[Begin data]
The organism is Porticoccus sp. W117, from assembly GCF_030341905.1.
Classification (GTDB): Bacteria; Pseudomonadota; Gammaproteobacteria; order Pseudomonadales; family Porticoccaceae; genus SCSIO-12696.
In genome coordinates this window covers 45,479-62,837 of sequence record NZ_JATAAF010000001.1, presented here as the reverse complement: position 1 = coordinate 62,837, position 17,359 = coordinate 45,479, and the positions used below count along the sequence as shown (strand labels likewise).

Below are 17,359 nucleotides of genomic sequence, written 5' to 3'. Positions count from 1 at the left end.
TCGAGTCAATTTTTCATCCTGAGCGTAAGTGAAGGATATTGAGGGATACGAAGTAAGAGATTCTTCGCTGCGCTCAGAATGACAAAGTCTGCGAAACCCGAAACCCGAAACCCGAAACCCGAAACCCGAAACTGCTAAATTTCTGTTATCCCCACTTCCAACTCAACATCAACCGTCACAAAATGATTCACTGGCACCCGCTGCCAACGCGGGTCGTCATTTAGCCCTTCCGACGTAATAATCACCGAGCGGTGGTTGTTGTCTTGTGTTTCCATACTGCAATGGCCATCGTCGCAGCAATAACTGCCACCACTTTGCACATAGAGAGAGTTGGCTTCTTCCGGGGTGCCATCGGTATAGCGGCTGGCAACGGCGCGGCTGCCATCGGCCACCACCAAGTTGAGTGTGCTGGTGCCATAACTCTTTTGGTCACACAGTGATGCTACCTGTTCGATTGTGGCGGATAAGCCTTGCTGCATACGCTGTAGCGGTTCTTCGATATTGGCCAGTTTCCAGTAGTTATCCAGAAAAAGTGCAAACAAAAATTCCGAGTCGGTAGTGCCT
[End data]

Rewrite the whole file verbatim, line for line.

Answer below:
The organism is Porticoccus sp. W117, from assembly GCF_030341905.1.
Classification (GTDB): Bacteria; Pseudomonadota; Gammaproteobacteria; order Pseudomonadales; family Porticoccaceae; genus SCSIO-12696.
In genome coordinates this window covers 45,479-62,837 of sequence record NZ_JATAAF010000001.1, presented here as the reverse complement: position 1 = coordinate 62,837, position 17,359 = coordinate 45,479, and the positions used below count along the sequence as shown (strand labels likewise).

Below are 17,359 nucleotides of genomic sequence, written 5' to 3'. Positions count from 1 at the left end.
TCGAGTCAATTTTTCATCCTGAGCGTAAGTGAAGGATATTGAGGGATACGAAGTAAGAGATTCTTCGCTGCGCTCAGAATGACAAAGTCTGCGAAACCCGAAACCCGAAACCCGAAACCCGAAACCCGAAACTGCTAAATTTCTGTTATCCCCACTTCCAACTCAACATCAACCGTCACAAAATGATTCACTGGCACCCGCTGCCAACGCGGGTCGTCATTTAGCCCTTCCGACGTAATAATCACCGAGCGGTGGTTGTTGTCTTGTGTTTCCATACTGCAATGGCCATCGTCGCAGCAATAACTGCCACCACTTTGCACATAGAGAGAGTTGGCTTCTTCCGGGGTGCCATCGGTATAGCGGCTGGCAACGGCGCGGCTGCCATCGGCCACCACCAAGTTGAGTGTGCTGGTGCCATAACTCTTTTGGTCACACAGTGATGCTACCTGTTCGATTGTGGCGGATAAGCCTTGCTGCATACGCTGTAGCGGTTCTTCGATATTGGCCAGTTTCCAGTAGTTATCCAGAAAAAGTGCAAACAAAAATTCCGAGTCGGTAGTGCCT